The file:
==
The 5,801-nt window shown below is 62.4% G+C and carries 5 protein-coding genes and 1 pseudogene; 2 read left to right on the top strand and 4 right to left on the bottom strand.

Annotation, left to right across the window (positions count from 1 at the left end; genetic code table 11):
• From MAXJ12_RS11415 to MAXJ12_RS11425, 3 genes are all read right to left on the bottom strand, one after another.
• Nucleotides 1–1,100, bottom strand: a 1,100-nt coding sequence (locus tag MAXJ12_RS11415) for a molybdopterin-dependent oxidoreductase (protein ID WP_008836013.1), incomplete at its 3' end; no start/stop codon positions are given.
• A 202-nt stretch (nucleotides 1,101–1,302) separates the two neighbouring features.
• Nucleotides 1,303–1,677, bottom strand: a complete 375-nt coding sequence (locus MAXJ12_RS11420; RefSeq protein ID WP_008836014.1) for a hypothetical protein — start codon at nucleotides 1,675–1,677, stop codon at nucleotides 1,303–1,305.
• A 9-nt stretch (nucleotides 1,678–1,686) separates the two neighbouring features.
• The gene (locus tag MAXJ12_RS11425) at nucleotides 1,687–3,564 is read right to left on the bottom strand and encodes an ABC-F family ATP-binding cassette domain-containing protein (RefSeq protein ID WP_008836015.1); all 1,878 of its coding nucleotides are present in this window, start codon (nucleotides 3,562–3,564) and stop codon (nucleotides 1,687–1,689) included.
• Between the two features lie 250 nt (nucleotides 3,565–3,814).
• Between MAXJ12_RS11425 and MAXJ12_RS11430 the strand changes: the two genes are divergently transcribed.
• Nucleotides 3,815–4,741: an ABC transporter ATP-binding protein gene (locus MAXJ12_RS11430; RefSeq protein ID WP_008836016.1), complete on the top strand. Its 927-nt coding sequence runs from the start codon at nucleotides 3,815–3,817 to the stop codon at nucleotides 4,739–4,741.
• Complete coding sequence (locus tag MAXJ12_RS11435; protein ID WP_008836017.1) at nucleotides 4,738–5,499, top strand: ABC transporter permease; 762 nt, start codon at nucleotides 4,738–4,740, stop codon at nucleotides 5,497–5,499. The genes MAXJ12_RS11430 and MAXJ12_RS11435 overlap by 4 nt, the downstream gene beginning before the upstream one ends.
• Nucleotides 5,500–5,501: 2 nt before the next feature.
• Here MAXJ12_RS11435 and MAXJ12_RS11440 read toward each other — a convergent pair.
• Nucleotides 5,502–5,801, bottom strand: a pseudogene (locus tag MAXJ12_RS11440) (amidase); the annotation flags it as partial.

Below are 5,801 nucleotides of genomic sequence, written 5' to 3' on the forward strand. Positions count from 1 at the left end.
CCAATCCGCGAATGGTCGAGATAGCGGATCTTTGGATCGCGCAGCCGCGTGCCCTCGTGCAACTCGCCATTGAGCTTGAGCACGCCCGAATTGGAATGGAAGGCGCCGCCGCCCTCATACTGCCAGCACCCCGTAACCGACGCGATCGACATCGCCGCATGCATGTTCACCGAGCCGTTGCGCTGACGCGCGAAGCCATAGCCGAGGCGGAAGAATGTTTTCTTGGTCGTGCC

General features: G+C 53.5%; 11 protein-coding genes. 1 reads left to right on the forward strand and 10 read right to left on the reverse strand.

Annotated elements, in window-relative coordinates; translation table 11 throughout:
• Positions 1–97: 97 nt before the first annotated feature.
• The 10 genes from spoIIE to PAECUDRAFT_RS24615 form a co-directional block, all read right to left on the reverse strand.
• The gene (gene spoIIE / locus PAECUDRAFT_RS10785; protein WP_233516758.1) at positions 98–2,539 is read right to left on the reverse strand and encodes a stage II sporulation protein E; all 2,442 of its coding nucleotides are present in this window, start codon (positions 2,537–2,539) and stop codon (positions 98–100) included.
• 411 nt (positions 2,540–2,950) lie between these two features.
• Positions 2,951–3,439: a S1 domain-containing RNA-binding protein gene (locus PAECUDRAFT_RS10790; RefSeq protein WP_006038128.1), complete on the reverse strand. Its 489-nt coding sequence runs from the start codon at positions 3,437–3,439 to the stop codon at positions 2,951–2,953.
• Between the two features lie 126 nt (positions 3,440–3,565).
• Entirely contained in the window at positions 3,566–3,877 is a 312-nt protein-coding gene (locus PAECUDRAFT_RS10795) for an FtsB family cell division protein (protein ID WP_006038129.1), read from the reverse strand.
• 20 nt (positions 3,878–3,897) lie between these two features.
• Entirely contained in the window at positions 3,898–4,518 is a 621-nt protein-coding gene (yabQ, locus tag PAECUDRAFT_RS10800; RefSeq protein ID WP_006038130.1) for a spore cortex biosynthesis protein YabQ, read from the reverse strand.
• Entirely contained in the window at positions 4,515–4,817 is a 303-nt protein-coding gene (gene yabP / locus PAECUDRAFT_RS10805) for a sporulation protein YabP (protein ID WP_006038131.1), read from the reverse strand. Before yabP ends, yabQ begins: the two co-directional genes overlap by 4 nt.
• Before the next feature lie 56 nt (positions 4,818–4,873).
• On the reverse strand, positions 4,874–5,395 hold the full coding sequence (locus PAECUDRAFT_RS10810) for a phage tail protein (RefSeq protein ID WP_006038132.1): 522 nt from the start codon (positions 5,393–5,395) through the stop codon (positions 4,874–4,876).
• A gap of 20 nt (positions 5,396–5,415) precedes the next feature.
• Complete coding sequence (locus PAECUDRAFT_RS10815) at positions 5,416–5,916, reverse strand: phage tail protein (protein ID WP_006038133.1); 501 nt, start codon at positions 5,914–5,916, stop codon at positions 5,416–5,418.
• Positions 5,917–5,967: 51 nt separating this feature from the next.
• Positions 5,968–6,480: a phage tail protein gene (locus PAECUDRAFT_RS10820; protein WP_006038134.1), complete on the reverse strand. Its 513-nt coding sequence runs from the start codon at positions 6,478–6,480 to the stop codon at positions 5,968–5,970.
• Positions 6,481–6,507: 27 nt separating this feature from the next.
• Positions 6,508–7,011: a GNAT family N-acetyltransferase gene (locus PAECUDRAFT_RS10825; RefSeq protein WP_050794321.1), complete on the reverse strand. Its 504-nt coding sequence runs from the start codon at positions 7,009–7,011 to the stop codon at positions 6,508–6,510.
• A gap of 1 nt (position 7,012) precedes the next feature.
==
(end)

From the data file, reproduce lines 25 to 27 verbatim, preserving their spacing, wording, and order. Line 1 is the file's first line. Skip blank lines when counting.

• Between the two features lie 126 nt (positions 3,440–3,565).
• Entirely contained in the window at positions 3,566–3,877 is a 312-nt protein-coding gene (locus PAECUDRAFT_RS10795) for an FtsB family cell division protein (protein ID WP_006038129.1), read from the reverse strand.
• 20 nt (positions 3,878–3,897) lie between these two features.